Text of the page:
Sometimes these tasks can be repetitive in a main textbook or written with adults in mind. Here are ways to encourage them to make their own dialogues and to experiment with the language they know.
Using familiar dialogues/dialogues based on language recently studied.
If you use course book dialogues or similar conversations as a starting point this can give students:
- confidence - they do not have to strain to understand new items or words
- reinforcement - a chance to review and re use the functional language presented by their teacher.
It gives you:
- a useful source of material in an emergency. Lift a dialogue and then do something fun with it.
- a useful filler activity if you run out of ideas or suitable material.
Things to do with dialogues:
1. Chop them up
Jumble sentences and students have to reorder them within a time limit. Then use the dialogue for pronunciation practice or as a model to invent another.
- Mix up 2 short conversations and ask students to unscramble them. Students then choose one to perform.
- Put pieces of a dialogue on 5-8 slips of paper. Each student in the group reads their slip of paper without showing it to anyone. Ask students to decide if they might have a reply to a question, for example.
- Either place students in groups to pool their knowledge and write the dialogue. It doesn't have to be word perfect, just the meaning needs to come across.
- Or ask students to practice saying their "piece" with the tone they think appropriate (can cause laughter!).Then ask students to circulate and to say their bits. If they meet a person who seems to have a part of their sequence they can form a couple. Set a time limit and walk around listening. Decide when to stop the game and then put students in pairs, small groups or just do the task as a whole class: reconstruct what you think the dialogue is about. This can lead to different interpretations and lots of creative thinking to fill in gaps. Remind them that there is no right answer!
Play the above task with 2 line dialogues for even beginners after a few weeks of English. They enjoy finding their partner and then perform their piece which may be as simple as 'How are you Mr. Jones?' 'Oh, not too bad, and you?'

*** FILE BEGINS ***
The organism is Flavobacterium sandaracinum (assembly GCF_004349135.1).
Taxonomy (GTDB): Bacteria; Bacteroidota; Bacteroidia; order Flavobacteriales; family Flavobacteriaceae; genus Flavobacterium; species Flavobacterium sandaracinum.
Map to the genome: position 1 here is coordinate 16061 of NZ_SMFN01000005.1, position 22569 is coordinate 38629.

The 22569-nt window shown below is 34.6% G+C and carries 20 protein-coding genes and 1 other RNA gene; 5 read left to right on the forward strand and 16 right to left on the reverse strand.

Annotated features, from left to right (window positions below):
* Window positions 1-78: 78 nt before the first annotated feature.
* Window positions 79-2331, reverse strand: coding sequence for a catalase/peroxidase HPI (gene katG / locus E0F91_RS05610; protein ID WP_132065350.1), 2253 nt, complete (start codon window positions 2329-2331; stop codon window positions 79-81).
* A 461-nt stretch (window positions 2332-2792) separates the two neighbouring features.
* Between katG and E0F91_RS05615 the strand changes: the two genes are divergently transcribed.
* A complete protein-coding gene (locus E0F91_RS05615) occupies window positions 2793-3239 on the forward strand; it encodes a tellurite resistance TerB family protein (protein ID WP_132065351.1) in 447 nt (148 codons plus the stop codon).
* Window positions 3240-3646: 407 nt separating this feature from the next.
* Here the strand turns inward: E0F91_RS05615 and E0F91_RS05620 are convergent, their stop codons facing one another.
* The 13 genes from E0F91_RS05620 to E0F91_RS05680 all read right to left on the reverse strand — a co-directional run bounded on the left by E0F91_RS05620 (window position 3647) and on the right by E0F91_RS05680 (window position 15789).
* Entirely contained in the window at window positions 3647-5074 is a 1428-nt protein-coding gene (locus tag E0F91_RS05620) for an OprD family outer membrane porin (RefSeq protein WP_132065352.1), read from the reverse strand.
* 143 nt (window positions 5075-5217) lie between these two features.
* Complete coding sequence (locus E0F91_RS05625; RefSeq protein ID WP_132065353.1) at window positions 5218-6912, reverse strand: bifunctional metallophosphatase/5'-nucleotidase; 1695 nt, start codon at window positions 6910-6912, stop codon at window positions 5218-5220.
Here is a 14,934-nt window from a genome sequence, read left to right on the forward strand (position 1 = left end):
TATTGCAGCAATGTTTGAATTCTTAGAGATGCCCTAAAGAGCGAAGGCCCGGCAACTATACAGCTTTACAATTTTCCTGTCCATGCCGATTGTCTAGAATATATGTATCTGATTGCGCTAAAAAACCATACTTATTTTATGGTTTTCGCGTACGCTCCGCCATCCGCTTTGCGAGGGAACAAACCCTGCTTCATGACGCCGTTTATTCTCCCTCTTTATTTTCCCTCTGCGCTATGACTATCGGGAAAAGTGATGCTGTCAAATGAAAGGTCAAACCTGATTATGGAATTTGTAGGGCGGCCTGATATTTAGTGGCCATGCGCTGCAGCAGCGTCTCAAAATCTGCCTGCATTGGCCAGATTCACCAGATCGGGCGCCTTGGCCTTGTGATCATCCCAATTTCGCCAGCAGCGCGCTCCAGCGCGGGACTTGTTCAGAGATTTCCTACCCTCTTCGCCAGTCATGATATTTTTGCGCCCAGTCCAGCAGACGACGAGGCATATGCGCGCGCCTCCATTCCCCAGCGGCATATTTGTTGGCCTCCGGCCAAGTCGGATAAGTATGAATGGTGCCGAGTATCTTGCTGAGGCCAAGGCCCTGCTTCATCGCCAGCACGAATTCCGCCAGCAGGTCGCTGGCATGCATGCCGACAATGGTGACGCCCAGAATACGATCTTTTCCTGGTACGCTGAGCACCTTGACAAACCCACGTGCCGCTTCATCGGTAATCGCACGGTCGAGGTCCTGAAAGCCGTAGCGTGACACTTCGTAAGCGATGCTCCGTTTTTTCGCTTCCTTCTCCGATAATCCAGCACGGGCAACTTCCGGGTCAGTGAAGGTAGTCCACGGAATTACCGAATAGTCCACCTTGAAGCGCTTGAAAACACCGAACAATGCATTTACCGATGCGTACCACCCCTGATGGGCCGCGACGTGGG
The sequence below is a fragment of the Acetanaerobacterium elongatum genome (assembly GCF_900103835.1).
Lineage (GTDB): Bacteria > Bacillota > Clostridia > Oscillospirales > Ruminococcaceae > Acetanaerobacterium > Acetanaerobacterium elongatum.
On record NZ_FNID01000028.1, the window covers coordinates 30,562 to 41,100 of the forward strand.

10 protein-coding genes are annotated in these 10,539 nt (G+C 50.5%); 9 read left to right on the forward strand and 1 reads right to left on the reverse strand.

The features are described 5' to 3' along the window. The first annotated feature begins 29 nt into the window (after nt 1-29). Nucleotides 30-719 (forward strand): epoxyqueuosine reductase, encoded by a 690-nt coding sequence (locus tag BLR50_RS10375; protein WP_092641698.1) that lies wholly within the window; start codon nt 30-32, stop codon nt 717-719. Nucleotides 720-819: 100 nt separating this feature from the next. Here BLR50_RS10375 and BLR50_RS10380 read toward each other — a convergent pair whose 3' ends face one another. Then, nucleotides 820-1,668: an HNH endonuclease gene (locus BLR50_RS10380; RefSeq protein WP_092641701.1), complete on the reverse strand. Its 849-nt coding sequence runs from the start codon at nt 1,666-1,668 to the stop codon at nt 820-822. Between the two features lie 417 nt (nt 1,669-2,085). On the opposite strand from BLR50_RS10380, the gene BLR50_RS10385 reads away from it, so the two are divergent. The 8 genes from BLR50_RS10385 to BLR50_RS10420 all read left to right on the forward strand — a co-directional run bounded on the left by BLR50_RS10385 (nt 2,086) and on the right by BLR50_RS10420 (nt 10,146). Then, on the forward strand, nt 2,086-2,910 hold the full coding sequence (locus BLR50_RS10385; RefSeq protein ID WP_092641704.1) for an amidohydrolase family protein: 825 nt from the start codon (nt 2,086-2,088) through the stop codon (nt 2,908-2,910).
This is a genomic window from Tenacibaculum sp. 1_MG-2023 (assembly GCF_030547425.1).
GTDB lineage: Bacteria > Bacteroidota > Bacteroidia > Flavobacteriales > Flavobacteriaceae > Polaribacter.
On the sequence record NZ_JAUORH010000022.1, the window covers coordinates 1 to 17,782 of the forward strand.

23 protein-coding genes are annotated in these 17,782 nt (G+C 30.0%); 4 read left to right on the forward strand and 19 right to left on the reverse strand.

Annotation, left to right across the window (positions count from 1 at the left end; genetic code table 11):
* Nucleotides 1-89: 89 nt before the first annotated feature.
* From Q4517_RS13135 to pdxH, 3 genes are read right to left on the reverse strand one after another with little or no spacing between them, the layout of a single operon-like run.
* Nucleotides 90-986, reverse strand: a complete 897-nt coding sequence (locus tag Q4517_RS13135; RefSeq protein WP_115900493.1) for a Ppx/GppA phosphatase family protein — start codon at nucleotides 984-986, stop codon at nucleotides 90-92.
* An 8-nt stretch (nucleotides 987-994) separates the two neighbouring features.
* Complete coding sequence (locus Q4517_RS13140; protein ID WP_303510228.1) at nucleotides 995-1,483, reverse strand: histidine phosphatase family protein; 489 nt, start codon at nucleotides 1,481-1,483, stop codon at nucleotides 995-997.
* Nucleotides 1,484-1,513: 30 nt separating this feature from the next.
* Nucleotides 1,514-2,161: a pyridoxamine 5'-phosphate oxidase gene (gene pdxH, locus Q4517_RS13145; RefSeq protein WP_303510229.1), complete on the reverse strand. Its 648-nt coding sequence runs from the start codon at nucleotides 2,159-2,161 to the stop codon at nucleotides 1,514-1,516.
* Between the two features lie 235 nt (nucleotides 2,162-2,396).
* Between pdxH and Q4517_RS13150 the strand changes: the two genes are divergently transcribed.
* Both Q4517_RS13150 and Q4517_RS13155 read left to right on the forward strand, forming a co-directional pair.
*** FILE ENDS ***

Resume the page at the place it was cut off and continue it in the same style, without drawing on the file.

2. Damage them
- Create artificial raindrops/coffee spills or smudges in dialogues. It works best if you use a bigger print size than usual (18-20). Always have a top copy and a damaged one for yourself.
- Half blanked out words (like a slight tear down the side of the dialogue) encourages learners to guess from the context what is missing.
- Miss out key items in the dialogue which students need extra practice on, such as prepositions, auxiliaries etc. Ask students to insert the missing bits. Increase the level of difficulty by removing the spaces so they have to identify what and where items are missing.
3. Dictate them
Do not focus on dictating word for word but rather give students selective dictations which help to involve them in the content. It is a good technique to use if you are without a tape and tape recorder too.
- Students take notes of key words or key verbs the split classes into 2 with one half making notes on a specific aspect of the conversation and the other half noting down expressions or key words. Put students in pairs or small groups to reconstruct the dialogue and act it out.
- Read one side of the conversation and give them time to make notes of possible replies or words by the other person in the conversation. Emphasise that it is up to their imagination and there is no one correct answer. Then put students in pairs to work out a dialogue using their pooled notes.
4. Add nonsense
- Take out key words. Mix them up and put them back in the wrong places. Students will have fun making sense of it all. Challenge pairs or groups with a time limit.
- Misspell 5 items. Can students spot the mistakes? Give a time limit and focus on key items you want to revise.
5. Ask them to create their own conversations
- Based on a short story they read with you. Ask them to imagine a key conversation between characters in a specific part of the story. This gives them a framework.
- Based on a song: The singer is singing to a specific person. Imagine the conversation they have following the song.
- From an advert on video. Show a sound off video of an advert and ask students to brainstorm a dialogue and write the script in small groups. How does their script compare to the original?
- From a photo story (see teen magazines - also in your host country). Blank out the speech in the bubbles and ask them to be story writers for the lesson. The group with the best story win! They can pass around their versions and read each others.